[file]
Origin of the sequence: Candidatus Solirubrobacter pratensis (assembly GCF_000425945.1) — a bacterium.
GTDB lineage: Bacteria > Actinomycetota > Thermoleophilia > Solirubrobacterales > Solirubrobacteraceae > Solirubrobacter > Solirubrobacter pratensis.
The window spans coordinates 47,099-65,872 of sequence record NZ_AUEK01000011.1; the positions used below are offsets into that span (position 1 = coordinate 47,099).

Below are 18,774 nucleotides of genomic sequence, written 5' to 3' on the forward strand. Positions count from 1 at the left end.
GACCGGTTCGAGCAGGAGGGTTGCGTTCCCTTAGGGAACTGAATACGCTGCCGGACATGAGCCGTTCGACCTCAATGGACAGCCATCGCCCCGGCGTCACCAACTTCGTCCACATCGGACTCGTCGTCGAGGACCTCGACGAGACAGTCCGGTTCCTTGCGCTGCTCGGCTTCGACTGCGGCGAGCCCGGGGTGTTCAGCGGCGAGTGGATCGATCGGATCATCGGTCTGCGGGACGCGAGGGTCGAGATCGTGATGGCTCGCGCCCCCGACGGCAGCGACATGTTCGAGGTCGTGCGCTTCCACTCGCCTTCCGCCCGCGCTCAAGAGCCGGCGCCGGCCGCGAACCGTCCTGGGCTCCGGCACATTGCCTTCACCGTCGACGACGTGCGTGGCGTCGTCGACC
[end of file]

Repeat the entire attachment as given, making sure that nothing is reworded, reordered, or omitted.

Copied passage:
Origin of the sequence: Candidatus Solirubrobacter pratensis (assembly GCF_000425945.1) — a bacterium.
GTDB lineage: Bacteria > Actinomycetota > Thermoleophilia > Solirubrobacterales > Solirubrobacteraceae > Solirubrobacter > Solirubrobacter pratensis.
The window spans coordinates 47,099-65,872 of sequence record NZ_AUEK01000011.1; the positions used below are offsets into that span (position 1 = coordinate 47,099).

Below are 18,774 nucleotides of genomic sequence, written 5' to 3' on the forward strand. Positions count from 1 at the left end.
GACCGGTTCGAGCAGGAGGGTTGCGTTCCCTTAGGGAACTGAATACGCTGCCGGACATGAGCCGTTCGACCTCAATGGACAGCCATCGCCCCGGCGTCACCAACTTCGTCCACATCGGACTCGTCGTCGAGGACCTCGACGAGACAGTCCGGTTCCTTGCGCTGCTCGGCTTCGACTGCGGCGAGCCCGGGGTGTTCAGCGGCGAGTGGATCGATCGGATCATCGGTCTGCGGGACGCGAGGGTCGAGATCGTGATGGCTCGCGCCCCCGACGGCAGCGACATGTTCGAGGTCGTGCGCTTCCACTCGCCTTCCGCCCGCGCTCAAGAGCCGGCGCCGGCCGCGAACCGTCCTGGGCTCCGGCACATTGCCTTCACCGTCGACGACGTGCGTGGCGTCGTCGACC